younger the child, the more gentle the horse becomes. I have seen toddlers
on the Peruvians and the Peruvians acted as if their cargo was glass." Many
buy this breed as their first time horse, including retired people because
the Peruvian gives a nice smooth ride and is easy to handle. The Peruvian is
so easy to handle, in fact, that seventy-nine year old Rose Walker from
Oregon, and her mother who is one hundred years old often go on all day
rides on their Peruvians (Albright, Who). A Peruvian breeder said, "The
largest of stallions can be ridden by the smallest of children"( Hirthler
These horses are a joy because they can be therapeutic. Where most people
with back problems, hip problems, pregnancy, and many other heath problems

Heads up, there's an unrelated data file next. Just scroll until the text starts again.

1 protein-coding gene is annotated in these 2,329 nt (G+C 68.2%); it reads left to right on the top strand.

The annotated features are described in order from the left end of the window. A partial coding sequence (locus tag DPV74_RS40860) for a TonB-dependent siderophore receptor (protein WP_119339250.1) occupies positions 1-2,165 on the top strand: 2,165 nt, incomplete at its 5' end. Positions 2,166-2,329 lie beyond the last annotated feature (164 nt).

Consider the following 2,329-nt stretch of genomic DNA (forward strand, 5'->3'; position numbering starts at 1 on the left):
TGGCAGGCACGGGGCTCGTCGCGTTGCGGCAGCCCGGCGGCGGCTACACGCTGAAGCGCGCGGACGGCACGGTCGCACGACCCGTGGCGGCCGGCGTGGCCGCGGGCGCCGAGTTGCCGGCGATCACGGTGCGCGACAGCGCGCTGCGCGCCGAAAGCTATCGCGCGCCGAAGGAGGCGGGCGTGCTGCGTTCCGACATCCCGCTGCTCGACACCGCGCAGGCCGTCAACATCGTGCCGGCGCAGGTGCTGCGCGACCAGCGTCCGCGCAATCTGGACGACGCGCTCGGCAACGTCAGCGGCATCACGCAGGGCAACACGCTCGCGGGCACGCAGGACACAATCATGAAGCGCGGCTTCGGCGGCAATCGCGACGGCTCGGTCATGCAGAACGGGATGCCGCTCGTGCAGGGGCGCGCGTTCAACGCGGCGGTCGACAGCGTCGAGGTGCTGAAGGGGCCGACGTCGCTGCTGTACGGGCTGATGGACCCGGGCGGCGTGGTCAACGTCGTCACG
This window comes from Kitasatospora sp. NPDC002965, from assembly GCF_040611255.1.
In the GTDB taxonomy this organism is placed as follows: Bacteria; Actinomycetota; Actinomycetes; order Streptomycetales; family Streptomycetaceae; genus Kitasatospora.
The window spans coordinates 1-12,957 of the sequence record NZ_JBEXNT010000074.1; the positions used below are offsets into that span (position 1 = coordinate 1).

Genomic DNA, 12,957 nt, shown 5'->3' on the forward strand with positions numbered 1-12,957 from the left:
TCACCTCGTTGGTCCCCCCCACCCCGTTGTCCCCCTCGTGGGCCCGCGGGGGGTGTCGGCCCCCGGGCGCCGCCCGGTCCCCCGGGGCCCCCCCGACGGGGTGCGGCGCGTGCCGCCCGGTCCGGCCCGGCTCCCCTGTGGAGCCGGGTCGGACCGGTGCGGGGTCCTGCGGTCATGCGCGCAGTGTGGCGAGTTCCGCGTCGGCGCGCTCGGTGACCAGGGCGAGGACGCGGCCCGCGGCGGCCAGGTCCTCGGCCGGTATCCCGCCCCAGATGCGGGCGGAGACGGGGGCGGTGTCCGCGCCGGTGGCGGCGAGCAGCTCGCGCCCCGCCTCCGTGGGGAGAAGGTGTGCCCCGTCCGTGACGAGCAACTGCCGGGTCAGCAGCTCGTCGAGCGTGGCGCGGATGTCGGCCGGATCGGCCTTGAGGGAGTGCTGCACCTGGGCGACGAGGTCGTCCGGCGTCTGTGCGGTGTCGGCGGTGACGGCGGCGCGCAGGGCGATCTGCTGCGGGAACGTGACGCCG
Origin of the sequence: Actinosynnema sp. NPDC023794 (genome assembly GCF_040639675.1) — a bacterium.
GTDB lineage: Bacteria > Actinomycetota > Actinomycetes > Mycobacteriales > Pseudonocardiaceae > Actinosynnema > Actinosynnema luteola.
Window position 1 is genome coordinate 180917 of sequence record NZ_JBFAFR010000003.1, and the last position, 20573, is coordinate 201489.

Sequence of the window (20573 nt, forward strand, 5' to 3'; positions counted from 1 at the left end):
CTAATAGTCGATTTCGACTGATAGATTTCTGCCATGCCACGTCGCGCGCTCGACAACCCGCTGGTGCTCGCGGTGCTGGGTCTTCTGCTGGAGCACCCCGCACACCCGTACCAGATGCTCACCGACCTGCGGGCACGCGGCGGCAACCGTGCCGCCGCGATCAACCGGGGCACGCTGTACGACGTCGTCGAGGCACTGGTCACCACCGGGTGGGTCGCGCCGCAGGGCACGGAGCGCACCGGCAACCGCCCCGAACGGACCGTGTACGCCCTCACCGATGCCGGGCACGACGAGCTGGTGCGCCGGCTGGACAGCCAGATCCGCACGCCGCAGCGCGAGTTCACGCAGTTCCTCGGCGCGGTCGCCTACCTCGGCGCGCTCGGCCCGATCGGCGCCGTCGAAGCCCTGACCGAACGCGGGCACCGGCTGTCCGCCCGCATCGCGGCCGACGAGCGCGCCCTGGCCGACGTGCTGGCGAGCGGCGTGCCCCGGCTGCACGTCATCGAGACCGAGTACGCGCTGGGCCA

shouldn't ride horses, the Peruvian is actually good for them. Linda Garro
has chronic arthritis in her spine and hips. Throughout her life she had
always been a fox hunter but the doctors prohibited it because of her
arthritis. But since she has found the Peruvian she is able to ride again
with no pain. She even claims that her back feels better on days when she
rides. This is just one of countless other stories. Some doctors that know
about the Peruvian Paso even recommend the breed. (Albright, Who).
Because of the Peruvians unique body build it is very athletic and
versatile. The chest is wide and deep which allows a large breathing
capacity which improves endurance. The Peruvian also has an extremely sure
foot because of it's gait and the angle of the pasterns. The original
purpose of the breed was to cover a lot of ground while giving the smoothest
ride possible. The plantation owners could ride up to forty miles a day and
feel like they've only ridden one ( Mindel 1989). This horse was meant for